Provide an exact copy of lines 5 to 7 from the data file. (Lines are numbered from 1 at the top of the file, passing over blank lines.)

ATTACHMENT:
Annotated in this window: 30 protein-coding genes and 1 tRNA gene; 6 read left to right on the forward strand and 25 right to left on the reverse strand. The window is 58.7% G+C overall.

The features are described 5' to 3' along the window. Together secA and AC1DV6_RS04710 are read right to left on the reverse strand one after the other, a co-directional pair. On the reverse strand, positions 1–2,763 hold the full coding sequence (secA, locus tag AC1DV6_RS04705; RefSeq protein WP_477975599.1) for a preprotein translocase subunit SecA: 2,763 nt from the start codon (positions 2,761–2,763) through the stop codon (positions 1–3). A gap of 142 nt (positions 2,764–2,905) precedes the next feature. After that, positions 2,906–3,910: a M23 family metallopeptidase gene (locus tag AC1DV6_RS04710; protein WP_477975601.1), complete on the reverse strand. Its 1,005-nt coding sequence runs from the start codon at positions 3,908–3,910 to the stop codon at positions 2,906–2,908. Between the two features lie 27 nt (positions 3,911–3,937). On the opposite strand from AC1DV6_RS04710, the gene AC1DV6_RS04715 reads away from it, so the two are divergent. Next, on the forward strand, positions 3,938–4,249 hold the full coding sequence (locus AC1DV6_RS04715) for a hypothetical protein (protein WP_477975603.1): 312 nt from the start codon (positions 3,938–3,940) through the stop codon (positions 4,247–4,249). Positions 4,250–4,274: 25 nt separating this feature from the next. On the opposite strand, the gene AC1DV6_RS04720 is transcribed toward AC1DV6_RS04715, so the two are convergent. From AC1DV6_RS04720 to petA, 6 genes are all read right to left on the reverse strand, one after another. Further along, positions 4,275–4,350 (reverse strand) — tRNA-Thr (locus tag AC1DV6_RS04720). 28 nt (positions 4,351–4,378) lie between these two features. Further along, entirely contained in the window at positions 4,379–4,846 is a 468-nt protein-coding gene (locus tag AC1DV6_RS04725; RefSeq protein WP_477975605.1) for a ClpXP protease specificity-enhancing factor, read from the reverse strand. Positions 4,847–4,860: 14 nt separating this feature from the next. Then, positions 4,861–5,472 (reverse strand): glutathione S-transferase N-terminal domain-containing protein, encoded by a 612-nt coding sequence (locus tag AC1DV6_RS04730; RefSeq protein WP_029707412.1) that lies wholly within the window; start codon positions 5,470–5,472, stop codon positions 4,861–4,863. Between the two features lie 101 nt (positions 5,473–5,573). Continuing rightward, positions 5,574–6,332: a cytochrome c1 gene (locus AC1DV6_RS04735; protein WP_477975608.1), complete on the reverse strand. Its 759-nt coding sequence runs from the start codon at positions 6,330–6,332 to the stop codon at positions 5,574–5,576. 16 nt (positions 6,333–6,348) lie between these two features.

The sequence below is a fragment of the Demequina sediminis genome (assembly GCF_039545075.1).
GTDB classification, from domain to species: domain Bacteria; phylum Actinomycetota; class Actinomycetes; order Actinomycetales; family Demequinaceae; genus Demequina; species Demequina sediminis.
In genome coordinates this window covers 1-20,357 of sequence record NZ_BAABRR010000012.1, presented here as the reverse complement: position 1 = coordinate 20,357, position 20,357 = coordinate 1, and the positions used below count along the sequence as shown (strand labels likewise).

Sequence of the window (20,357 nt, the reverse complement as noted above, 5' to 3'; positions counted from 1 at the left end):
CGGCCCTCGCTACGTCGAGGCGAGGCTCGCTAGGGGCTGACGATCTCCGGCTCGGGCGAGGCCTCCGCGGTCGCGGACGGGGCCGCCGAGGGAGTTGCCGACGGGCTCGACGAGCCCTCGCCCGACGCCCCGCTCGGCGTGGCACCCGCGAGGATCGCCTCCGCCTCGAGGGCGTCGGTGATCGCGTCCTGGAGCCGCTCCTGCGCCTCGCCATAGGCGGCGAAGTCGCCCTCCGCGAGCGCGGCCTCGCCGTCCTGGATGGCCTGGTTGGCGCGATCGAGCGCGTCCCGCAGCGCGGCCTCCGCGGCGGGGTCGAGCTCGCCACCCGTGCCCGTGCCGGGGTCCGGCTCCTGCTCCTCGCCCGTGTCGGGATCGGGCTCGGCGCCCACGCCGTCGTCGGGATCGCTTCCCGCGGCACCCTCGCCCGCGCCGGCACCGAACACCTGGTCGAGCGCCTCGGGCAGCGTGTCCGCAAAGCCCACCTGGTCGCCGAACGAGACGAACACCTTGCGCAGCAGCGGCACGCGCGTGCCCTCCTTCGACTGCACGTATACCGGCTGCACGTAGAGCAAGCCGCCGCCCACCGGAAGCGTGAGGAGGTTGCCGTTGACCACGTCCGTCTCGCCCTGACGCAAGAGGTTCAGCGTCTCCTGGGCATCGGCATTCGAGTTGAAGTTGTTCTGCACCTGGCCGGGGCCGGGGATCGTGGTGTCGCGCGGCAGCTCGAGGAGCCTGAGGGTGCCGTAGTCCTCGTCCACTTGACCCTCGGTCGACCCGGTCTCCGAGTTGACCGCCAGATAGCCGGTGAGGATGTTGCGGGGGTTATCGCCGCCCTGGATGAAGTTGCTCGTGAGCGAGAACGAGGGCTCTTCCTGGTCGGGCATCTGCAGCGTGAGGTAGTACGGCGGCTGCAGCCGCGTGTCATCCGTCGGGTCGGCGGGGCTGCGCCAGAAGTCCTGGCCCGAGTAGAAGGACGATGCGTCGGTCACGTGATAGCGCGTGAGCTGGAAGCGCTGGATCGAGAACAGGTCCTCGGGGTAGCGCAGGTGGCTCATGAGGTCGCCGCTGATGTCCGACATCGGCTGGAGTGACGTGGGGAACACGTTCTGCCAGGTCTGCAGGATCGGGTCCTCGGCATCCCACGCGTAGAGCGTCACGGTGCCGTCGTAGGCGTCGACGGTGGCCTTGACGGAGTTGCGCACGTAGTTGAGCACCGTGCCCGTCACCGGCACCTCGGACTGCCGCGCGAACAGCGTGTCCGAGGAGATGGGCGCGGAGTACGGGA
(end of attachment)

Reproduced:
In genome coordinates this window covers 1-20,357 of sequence record NZ_BAABRR010000012.1, presented here as the reverse complement: position 1 = coordinate 20,357, position 20,357 = coordinate 1, and the positions used below count along the sequence as shown (strand labels likewise).

Sequence of the window (20,357 nt, the reverse complement as noted above, 5' to 3'; positions counted from 1 at the left end):
CGGCCCTCGCTACGTCGAGGCGAGGCTCGCTAGGGGCTGACGATCTCCGGCTCGGGCGAGGCCTCCGCGGTCGCGGACGGGGCCGCCGAGGGAGTTGCCGACGGGCTCGACGAGCCCTCGCCCGACGCCCCGCTCGGCGTGGCACCCGCGAGGATCGCCTCCGCCTCGAGGGCGTCGGTGATCGCGTCCTGGAGCCGCTCCTGCGCCTCGCCATAGGCGGCGAAGTCGCCCTCCGCGAGCGCGGCCTCGCCGTCCTGGATGGCCTGGTTGGCGCGATCGAGCGCGTCCCGCAGCGCGGCCTCCGCGGCGGGGTCGAGCTCGCCACCCGTGCCCGTGCCGGGGTCCGGCTCCTGCTCCTCGCCCGTGTCGGGATCGGGCTCGGCGCCCACGCCGTCGTCGGGATCGCTTCCCGCGGCACCCTCGCCCGCGCCGGCACCGAACACCTGGTCGAGCGCCTCGGGCAGCGTGTCCGCAAAGCCCACCTGGTCGCCGAACGAGACGAACACCTTGCGCAGCAGCGGCACGCGCGTGCCCTCCTTCGACTGCACGTATACCGGCTGCACGTAGAGCAAGCCGCCGCCCACCGGAAGCGTGAGGAGGTTGCCGTTGACCACGTCCGTCTCGCCCTGACGCAAGAGGTTCAGCGTCTCCTGGGCATCGGCATTCGAGTTGAAGTTGTTCTGCACCTGGCCGGGGCCGGGGATCGTGGTGTCGCGCGGCAGCTCGAGGAGCCTGAGGGTGCCGTAGTCCTCGTCCACTTGACCCTCGGTCGACCCGGTCTCCGAGTTGACCGCCAGATAGCCGGTGAGGATGTTGCGGGGGTTATCGCCGCCCTGGATGAAGTTGCTCGTGAGCGAGAACGAGGGCTCTTCCTGGTCGGGCATCTGCAGCGTGAGGTAGTACGGCGGCTGCAGCCGCGTGTCATCCGTCGGGTCGGCGGGGCTGCGCCAGAAGTCCTGGCCCGAGTAGAAGGACGATGCGTCGGTCACGTGATAGCGCGTGAGCTGGAAGCGCTGGATCGAGAACAGGTCCTCGGGGTAGCGCAGGTGGCTCATGAGGTCGCCGCTGATGTCCGACATCGGCTGGAGTGACGTGGGGAACACGTTCTGCCAGGTCTGCAGGATCGGGTCCTCGGCATCCCACGCGTAGAGCGTCACGGTGCCGTCGTAGGCGTCGACGGTGGCCTTGACGGAGTTGCGCACGTAGTTGAGCACCGTGCCCGTCACCGGCACCTCGGACTGCCGCGCGAACAGCGTGTCCGAGGAGATGGGCGCGGAGTACGGGA